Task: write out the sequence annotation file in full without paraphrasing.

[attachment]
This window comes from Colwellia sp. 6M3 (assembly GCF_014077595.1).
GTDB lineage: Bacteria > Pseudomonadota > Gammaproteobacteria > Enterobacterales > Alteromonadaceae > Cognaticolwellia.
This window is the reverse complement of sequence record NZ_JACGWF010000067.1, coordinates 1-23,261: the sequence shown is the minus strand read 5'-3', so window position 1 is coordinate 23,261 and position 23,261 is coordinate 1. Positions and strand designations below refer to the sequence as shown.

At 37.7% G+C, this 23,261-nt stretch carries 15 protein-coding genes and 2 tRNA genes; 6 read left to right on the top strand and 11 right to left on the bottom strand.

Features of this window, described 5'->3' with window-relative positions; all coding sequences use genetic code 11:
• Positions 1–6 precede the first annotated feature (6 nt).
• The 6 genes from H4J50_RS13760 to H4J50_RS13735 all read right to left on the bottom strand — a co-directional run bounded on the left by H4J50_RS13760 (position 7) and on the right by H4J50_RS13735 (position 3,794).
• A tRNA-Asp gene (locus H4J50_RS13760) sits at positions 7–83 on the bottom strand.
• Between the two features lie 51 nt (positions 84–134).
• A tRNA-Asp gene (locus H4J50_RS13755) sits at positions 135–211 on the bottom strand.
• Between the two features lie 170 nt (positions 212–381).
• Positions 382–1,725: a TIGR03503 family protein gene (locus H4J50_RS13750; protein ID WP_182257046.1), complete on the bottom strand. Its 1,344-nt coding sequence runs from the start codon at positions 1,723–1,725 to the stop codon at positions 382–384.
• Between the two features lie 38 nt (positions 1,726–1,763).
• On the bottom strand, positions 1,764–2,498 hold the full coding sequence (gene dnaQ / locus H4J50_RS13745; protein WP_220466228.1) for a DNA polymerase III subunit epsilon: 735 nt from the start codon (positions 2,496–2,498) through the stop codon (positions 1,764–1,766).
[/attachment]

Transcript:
This window comes from Colwellia sp. 6M3 (assembly GCF_014077595.1).
GTDB lineage: Bacteria > Pseudomonadota > Gammaproteobacteria > Enterobacterales > Alteromonadaceae > Cognaticolwellia.
This window is the reverse complement of sequence record NZ_JACGWF010000067.1, coordinates 1-23,261: the sequence shown is the minus strand read 5'-3', so window position 1 is coordinate 23,261 and position 23,261 is coordinate 1. Positions and strand designations below refer to the sequence as shown.

At 37.7% G+C, this 23,261-nt stretch carries 15 protein-coding genes and 2 tRNA genes; 6 read left to right on the top strand and 11 right to left on the bottom strand.

Features of this window, described 5'->3' with window-relative positions; all coding sequences use genetic code 11:
• Positions 1–6 precede the first annotated feature (6 nt).
• The 6 genes from H4J50_RS13760 to H4J50_RS13735 all read right to left on the bottom strand — a co-directional run bounded on the left by H4J50_RS13760 (position 7) and on the right by H4J50_RS13735 (position 3,794).
• A tRNA-Asp gene (locus H4J50_RS13760) sits at positions 7–83 on the bottom strand.
• Between the two features lie 51 nt (positions 84–134).
• A tRNA-Asp gene (locus H4J50_RS13755) sits at positions 135–211 on the bottom strand.
• Between the two features lie 170 nt (positions 212–381).
• Positions 382–1,725: a TIGR03503 family protein gene (locus H4J50_RS13750; protein ID WP_182257046.1), complete on the bottom strand. Its 1,344-nt coding sequence runs from the start codon at positions 1,723–1,725 to the stop codon at positions 382–384.
• Between the two features lie 38 nt (positions 1,726–1,763).
• On the bottom strand, positions 1,764–2,498 hold the full coding sequence (gene dnaQ / locus H4J50_RS13745; protein WP_220466228.1) for a DNA polymerase III subunit epsilon: 735 nt from the start codon (positions 2,496–2,498) through the stop codon (positions 1,764–1,766).